Consumer Fraud

JetBlue Ordered to Reinstate and Pay Damages to Flight Attendant

whistleblower retaliation 280x210 JetBlue Ordered to Reinstate and Pay Damages to Flight AttendantThe Occupational Safety and Health Administration (OSHA) has called for the reinstatement and repayment of a JetBlue Corporation flight attendant who was terminated by the company for pointing out safety issues on one of the company’s planes. This order will require JetBlue to clear the flight attendant’s personnel file as well as pay $143,783.66 in compensatory damages, attorney fees and back pay. The order also requires the company to make all of their employees fully aware of their whistleblower protections.

In July 2015, one of the passengers aboard a flight service from John F. Kennedy International Airport gave a flight attendant an observation about a potential safety violation. In response to this potential hazard, the flight attendant exited the aircraft in order to ask a supervisor for assistance on how to address the problem.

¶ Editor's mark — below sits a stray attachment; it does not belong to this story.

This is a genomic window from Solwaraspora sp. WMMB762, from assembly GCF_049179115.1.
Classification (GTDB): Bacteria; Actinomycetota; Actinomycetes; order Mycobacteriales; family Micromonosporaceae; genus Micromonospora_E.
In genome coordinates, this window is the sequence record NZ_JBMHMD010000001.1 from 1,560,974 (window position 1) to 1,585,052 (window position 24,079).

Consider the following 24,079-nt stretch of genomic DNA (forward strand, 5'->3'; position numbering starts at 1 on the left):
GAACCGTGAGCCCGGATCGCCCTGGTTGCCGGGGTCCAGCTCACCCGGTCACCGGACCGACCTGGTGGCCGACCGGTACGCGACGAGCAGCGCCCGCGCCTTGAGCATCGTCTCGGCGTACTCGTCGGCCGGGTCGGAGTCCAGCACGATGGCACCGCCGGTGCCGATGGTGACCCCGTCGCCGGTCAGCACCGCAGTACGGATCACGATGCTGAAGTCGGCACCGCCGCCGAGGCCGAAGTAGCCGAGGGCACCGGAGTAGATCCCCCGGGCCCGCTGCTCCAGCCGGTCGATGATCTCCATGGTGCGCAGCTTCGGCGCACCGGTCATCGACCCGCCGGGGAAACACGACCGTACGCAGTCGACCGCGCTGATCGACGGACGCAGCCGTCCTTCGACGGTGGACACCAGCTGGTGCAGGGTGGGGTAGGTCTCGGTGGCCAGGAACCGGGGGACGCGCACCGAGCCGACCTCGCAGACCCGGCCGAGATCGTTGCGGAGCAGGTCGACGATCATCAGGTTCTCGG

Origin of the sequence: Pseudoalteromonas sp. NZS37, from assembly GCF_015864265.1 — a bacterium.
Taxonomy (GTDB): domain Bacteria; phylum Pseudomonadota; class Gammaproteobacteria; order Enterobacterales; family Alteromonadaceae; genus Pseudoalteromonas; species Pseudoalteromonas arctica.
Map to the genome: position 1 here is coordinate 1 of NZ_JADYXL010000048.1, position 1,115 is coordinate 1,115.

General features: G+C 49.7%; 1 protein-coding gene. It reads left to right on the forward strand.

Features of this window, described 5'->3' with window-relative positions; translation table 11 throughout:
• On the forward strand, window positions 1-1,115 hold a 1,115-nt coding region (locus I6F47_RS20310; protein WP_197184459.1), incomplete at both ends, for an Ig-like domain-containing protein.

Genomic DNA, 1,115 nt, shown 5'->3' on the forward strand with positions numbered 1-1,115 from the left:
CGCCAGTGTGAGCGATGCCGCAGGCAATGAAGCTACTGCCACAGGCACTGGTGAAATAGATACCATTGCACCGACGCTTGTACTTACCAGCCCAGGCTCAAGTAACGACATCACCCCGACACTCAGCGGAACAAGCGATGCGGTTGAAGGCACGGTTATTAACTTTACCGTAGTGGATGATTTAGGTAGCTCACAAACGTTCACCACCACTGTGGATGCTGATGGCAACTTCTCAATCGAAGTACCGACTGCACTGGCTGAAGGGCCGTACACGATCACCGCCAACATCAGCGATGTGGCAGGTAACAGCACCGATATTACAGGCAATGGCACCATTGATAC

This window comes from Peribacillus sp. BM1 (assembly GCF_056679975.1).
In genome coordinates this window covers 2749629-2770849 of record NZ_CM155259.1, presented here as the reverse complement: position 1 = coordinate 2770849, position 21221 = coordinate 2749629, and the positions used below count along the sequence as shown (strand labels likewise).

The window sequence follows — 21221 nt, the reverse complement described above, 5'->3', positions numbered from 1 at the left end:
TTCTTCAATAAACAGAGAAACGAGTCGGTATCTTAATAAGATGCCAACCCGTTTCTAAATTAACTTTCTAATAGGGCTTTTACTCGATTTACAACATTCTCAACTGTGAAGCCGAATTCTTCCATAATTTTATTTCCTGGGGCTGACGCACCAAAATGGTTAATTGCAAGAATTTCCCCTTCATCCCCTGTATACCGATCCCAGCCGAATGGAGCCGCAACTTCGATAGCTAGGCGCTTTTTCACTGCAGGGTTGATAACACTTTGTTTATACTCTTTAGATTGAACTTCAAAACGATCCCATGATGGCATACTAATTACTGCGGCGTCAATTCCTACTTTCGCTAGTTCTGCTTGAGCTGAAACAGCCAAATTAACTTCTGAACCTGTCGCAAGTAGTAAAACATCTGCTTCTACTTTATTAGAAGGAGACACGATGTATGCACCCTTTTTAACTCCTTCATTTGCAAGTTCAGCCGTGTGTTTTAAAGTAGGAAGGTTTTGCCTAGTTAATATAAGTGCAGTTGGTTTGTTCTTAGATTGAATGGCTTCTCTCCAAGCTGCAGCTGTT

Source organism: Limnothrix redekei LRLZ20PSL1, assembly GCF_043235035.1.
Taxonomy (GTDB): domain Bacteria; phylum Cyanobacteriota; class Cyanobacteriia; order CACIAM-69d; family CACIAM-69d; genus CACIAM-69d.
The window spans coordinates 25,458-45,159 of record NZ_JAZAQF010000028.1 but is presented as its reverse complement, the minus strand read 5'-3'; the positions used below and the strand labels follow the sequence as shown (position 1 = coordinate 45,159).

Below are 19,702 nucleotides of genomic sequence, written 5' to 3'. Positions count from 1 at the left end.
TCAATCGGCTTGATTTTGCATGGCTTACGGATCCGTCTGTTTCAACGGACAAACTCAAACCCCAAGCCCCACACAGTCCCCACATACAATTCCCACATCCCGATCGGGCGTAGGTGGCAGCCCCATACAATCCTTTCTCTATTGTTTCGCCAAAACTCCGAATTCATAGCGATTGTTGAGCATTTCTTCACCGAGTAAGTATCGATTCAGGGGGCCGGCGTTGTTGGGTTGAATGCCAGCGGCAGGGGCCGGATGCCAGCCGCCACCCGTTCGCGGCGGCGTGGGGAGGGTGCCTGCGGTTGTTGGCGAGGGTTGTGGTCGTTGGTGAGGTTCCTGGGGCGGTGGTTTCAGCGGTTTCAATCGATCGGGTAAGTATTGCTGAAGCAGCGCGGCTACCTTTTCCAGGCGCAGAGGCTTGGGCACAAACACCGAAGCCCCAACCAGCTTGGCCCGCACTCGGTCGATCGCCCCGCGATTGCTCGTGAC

JetBlue Corporation terminated the flight attendant’s employment for exiting the aircraft and making a phone call from the jetway. The action taken by JetBlue was clearly unwarranted and called for serious repercussions. Also, it set a terrible example for the rest of the company’s employees as to what might happen to a JetBlue employee if he or she were to take the necessary means to ensure flight safety.

Employee and customer safety should be of utmost importance, especially in a company that flies people all over the world, as more dangers exist in this industry than some others.

According to OSHA, the main factor that led to the termination of the JetBlue flight attendant was the whistleblower activity. Whistleblower activity is protected under the Wendell H. Ford Aviation Investment and Reform Act for the 21st Century (AIR21). The act states that employees of air carriers are protected from retaliation for reporting potential aviation safety violations to their employers of the federal government. This was the act that was used against JetBlue in the courtroom, which led to the decision to reinstate and repay the flight attendant.